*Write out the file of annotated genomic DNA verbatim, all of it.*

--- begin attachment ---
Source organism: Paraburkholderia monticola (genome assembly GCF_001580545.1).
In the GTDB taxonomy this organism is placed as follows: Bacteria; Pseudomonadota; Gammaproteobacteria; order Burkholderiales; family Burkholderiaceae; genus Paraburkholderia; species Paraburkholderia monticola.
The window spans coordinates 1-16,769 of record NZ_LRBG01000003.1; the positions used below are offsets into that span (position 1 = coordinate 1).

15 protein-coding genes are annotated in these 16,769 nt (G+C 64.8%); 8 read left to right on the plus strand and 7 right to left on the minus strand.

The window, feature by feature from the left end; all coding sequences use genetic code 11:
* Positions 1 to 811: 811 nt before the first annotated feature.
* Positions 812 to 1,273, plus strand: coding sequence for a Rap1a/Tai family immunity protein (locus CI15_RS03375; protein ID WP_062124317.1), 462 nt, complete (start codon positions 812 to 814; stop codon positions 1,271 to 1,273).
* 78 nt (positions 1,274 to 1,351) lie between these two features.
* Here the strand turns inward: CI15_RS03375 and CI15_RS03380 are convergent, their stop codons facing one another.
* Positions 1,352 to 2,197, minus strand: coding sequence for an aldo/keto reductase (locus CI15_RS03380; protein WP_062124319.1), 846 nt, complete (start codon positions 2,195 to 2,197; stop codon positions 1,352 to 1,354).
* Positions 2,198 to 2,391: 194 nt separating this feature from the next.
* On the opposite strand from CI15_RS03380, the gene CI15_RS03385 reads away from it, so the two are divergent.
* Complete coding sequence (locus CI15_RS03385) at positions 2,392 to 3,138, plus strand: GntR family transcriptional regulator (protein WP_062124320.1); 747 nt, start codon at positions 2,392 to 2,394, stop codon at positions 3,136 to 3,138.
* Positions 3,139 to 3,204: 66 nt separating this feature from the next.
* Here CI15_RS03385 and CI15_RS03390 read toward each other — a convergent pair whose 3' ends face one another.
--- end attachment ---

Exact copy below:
Source organism: Paraburkholderia monticola (genome assembly GCF_001580545.1).
In the GTDB taxonomy this organism is placed as follows: Bacteria; Pseudomonadota; Gammaproteobacteria; order Burkholderiales; family Burkholderiaceae; genus Paraburkholderia; species Paraburkholderia monticola.
The window spans coordinates 1-16,769 of record NZ_LRBG01000003.1; the positions used below are offsets into that span (position 1 = coordinate 1).

15 protein-coding genes are annotated in these 16,769 nt (G+C 64.8%); 8 read left to right on the plus strand and 7 right to left on the minus strand.

The window, feature by feature from the left end; all coding sequences use genetic code 11:
* Positions 1 to 811: 811 nt before the first annotated feature.
* Positions 812 to 1,273, plus strand: coding sequence for a Rap1a/Tai family immunity protein (locus CI15_RS03375; protein ID WP_062124317.1), 462 nt, complete (start codon positions 812 to 814; stop codon positions 1,271 to 1,273).
* 78 nt (positions 1,274 to 1,351) lie between these two features.
* Here the strand turns inward: CI15_RS03375 and CI15_RS03380 are convergent, their stop codons facing one another.
* Positions 1,352 to 2,197, minus strand: coding sequence for an aldo/keto reductase (locus CI15_RS03380; protein WP_062124319.1), 846 nt, complete (start codon positions 2,195 to 2,197; stop codon positions 1,352 to 1,354).
* Positions 2,198 to 2,391: 194 nt separating this feature from the next.
* On the opposite strand from CI15_RS03380, the gene CI15_RS03385 reads away from it, so the two are divergent.
* Complete coding sequence (locus CI15_RS03385) at positions 2,392 to 3,138, plus strand: GntR family transcriptional regulator (protein WP_062124320.1); 747 nt, start codon at positions 2,392 to 2,394, stop codon at positions 3,136 to 3,138.
* Positions 3,139 to 3,204: 66 nt separating this feature from the next.
* Here CI15_RS03385 and CI15_RS03390 read toward each other — a convergent pair whose 3' ends face one another.